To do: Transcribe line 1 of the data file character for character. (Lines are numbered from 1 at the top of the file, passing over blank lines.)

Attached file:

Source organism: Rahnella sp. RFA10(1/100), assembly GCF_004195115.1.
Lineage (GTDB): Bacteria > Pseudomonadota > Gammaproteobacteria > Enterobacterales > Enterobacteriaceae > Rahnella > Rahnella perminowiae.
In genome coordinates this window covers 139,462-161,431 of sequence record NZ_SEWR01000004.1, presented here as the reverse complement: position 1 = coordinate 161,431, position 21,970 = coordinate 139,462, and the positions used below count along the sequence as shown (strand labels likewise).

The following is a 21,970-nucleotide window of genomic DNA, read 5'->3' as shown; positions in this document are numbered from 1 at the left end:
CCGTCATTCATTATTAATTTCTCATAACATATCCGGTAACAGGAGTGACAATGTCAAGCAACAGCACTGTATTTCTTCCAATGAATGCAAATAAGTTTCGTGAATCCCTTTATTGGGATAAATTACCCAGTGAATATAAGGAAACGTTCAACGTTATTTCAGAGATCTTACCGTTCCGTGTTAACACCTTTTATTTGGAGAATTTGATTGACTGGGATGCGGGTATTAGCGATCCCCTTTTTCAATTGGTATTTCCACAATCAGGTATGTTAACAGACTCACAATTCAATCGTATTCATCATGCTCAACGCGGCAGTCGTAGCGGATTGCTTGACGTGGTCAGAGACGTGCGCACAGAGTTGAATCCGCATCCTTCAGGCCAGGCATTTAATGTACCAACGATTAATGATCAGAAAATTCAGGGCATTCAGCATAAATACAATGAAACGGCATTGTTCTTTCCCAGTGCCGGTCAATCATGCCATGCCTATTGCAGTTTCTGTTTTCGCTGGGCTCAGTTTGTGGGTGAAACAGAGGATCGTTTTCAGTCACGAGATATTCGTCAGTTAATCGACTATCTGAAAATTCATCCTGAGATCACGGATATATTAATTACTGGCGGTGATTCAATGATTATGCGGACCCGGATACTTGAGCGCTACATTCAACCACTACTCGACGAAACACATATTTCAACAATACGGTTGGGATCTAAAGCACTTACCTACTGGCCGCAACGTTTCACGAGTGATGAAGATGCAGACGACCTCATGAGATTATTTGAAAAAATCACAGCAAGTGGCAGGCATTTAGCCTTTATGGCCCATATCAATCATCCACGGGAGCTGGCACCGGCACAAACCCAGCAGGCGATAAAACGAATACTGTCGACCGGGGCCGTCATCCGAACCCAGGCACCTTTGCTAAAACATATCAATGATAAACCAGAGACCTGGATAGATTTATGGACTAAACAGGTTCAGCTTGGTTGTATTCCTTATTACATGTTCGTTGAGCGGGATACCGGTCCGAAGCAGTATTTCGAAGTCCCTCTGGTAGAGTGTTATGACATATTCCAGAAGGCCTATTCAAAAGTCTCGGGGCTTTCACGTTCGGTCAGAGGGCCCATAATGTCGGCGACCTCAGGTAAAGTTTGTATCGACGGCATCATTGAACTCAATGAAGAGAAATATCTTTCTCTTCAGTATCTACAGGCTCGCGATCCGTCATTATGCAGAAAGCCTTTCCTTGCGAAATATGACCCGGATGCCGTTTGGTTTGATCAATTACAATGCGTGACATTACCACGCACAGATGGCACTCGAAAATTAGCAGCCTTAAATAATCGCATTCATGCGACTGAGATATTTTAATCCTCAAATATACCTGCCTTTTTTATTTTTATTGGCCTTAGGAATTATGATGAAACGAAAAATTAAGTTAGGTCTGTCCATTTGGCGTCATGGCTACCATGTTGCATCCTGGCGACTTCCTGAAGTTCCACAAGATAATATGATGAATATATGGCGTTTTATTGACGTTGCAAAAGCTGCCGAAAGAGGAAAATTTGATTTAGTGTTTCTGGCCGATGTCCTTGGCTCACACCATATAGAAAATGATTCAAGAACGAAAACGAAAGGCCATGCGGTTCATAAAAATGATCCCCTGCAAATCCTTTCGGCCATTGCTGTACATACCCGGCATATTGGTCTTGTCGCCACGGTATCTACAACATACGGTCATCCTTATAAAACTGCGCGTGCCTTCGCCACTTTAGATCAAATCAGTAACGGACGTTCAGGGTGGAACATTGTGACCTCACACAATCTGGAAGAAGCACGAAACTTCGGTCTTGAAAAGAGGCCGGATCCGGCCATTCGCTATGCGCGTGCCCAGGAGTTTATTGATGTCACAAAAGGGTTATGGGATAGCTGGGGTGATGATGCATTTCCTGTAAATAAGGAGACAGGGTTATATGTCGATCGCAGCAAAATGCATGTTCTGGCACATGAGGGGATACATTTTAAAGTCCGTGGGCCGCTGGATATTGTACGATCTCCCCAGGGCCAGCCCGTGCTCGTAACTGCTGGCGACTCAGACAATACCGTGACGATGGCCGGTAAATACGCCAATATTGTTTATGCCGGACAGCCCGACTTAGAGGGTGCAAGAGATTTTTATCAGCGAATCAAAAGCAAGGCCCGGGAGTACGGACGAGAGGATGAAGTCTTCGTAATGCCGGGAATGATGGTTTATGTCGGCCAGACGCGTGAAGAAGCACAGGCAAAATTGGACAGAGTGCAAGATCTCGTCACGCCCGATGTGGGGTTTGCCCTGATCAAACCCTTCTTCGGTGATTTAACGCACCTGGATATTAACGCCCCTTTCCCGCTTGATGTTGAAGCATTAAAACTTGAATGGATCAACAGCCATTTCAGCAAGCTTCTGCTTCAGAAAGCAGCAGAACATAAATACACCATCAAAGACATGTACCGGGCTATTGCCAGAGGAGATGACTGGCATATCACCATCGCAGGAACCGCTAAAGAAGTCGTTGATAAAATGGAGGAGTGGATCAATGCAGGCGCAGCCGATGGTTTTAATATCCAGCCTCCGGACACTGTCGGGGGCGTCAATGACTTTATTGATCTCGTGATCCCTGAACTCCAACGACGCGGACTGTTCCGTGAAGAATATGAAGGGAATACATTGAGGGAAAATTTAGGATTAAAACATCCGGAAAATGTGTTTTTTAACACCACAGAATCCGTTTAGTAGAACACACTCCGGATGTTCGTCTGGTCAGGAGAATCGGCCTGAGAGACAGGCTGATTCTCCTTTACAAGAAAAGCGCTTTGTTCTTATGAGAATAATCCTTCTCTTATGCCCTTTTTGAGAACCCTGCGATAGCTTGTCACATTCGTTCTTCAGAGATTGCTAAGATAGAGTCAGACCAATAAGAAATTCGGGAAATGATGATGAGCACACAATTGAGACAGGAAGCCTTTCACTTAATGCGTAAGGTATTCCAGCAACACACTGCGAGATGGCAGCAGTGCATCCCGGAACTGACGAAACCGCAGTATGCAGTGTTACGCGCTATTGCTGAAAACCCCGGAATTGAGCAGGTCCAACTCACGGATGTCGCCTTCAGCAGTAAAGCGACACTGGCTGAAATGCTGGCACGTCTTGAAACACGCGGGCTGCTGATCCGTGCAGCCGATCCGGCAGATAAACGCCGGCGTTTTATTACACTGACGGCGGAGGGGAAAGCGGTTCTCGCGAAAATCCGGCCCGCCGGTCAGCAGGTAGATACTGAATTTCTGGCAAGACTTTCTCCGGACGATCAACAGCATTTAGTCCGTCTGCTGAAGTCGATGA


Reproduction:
Source organism: Rahnella sp. RFA10(1/100), assembly GCF_004195115.1.